Baptists and the American Civil War: February 5, 1862

Joseph Brown, Governor of Georgia, and a Southern Baptist

Joseph Brown, Governor of Georgia, and a Southern Baptist

Writing from Savannah, an anonymous correspondent to the Baptist press discusses Georgia Governor Joseph Brown.

Having recently “formed the acquaintaince” of the governor, the letter-writer observes:

The very active part he has taken in the present struggle has made him prominent among the public men of the Confederacy; yet I don’t think his appearance is such as would impress one with the idea of greatness. But there seems to be little in appearance; for no one would likely take Vice President Stephens for a great man, judging from his appearance; yet he is one of the very first men in the nation. — Gov. Brown has so acted as to secure the confidence and support of the people of Georgia; and while grave objections have been urged against some of his public acts, it seems impossible to break his hold upon the masses. He is an active, working member of the Baptist Church, takes a deep interest in the enterprises of the denomination, attends their Conventions, and participates in their deliberations.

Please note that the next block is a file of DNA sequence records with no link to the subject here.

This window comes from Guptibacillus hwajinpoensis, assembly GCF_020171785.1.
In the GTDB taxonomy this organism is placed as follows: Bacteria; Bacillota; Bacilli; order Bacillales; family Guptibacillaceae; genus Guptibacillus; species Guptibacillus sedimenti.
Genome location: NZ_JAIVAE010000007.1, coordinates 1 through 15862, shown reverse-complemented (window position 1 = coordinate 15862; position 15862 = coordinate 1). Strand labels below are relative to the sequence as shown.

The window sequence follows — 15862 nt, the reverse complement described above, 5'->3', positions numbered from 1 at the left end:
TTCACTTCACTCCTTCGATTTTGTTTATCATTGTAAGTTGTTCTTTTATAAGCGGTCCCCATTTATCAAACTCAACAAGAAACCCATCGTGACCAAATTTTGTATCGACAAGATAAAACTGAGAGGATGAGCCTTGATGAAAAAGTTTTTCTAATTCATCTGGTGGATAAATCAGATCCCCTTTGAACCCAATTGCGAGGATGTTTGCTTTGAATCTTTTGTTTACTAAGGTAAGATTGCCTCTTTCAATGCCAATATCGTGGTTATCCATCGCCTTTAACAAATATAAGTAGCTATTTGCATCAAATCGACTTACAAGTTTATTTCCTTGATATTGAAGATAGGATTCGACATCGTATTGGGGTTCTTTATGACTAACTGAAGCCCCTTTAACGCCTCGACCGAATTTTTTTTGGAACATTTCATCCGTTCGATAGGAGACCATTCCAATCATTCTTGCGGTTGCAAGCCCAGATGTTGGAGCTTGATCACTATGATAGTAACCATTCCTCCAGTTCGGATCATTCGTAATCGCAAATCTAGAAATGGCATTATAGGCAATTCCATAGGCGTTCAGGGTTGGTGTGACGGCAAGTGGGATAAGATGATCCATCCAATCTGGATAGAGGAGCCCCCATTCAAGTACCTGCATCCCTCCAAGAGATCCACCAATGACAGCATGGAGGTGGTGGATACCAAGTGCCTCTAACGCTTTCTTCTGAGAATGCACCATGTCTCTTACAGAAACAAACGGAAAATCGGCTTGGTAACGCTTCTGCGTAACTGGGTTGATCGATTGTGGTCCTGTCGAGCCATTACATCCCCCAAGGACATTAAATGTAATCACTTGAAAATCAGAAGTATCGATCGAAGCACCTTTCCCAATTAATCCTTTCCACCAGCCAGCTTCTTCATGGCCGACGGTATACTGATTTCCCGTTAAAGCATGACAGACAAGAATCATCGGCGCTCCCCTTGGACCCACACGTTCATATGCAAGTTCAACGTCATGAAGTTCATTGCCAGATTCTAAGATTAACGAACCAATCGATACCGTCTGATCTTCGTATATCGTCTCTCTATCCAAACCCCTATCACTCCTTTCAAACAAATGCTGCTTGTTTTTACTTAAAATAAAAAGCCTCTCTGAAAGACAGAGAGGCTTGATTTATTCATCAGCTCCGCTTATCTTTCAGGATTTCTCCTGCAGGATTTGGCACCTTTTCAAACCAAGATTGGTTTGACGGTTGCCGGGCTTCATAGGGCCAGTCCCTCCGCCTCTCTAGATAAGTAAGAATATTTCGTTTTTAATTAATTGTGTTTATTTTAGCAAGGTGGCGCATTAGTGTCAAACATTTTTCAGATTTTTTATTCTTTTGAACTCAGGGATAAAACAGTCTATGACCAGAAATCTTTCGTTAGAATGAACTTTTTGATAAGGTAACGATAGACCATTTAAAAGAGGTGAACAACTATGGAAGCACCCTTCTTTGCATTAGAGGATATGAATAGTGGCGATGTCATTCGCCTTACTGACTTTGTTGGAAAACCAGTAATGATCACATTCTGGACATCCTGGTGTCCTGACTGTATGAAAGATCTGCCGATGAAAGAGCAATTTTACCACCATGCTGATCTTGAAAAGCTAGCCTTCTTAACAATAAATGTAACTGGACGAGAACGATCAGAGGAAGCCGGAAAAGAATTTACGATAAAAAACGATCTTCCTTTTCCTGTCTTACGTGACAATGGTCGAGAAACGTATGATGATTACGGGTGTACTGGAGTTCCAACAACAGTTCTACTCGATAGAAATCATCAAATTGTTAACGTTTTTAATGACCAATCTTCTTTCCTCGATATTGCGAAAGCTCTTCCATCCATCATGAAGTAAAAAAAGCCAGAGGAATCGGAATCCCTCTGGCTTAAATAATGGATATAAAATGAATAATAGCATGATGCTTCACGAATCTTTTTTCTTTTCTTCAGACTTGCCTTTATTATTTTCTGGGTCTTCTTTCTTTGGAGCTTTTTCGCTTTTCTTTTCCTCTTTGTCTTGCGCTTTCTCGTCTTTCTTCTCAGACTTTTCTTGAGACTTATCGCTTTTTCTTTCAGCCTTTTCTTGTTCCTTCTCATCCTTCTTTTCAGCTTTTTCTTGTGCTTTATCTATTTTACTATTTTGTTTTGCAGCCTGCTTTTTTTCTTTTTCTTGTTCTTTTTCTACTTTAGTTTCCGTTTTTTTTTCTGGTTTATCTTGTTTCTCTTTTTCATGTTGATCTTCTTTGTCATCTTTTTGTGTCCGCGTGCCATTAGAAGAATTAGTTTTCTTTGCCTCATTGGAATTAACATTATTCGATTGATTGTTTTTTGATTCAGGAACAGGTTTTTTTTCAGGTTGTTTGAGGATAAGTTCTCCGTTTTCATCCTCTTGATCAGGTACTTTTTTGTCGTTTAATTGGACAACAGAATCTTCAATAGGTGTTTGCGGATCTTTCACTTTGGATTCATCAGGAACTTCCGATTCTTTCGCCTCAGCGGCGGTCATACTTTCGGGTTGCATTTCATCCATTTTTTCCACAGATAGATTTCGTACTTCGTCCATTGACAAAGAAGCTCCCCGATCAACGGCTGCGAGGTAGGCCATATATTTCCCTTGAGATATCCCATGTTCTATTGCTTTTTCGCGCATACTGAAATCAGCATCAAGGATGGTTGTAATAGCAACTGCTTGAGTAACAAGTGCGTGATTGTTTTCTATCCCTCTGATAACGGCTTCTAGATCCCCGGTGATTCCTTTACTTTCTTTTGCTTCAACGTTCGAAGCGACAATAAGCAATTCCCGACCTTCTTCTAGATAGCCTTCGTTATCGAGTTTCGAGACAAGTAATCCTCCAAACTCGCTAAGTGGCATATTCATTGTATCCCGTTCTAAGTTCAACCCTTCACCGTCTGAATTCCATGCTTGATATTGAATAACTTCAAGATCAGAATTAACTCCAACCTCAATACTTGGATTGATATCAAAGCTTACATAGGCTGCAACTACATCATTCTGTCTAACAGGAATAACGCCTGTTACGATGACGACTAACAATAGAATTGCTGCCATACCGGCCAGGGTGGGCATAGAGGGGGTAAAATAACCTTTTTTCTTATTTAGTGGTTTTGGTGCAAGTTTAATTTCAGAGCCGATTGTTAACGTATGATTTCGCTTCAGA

Less than a year into the war, Brown, a member of the First Baptist Church of Milledgeville, has already emerged as one of the stronger governors in the Confederate states. Brown, championing his state’s rights above the national rights of the Confederacy, is increasingly critical of Confederate President Jefferson Davis, whom the governor comes to view as a tyrant — and not without reason, as Davis gradually revokes civil and property rights in the Confederacy and eventually rules the southern nation by martial law.

Source: Biblical Recorder, February 5, 1862 (link)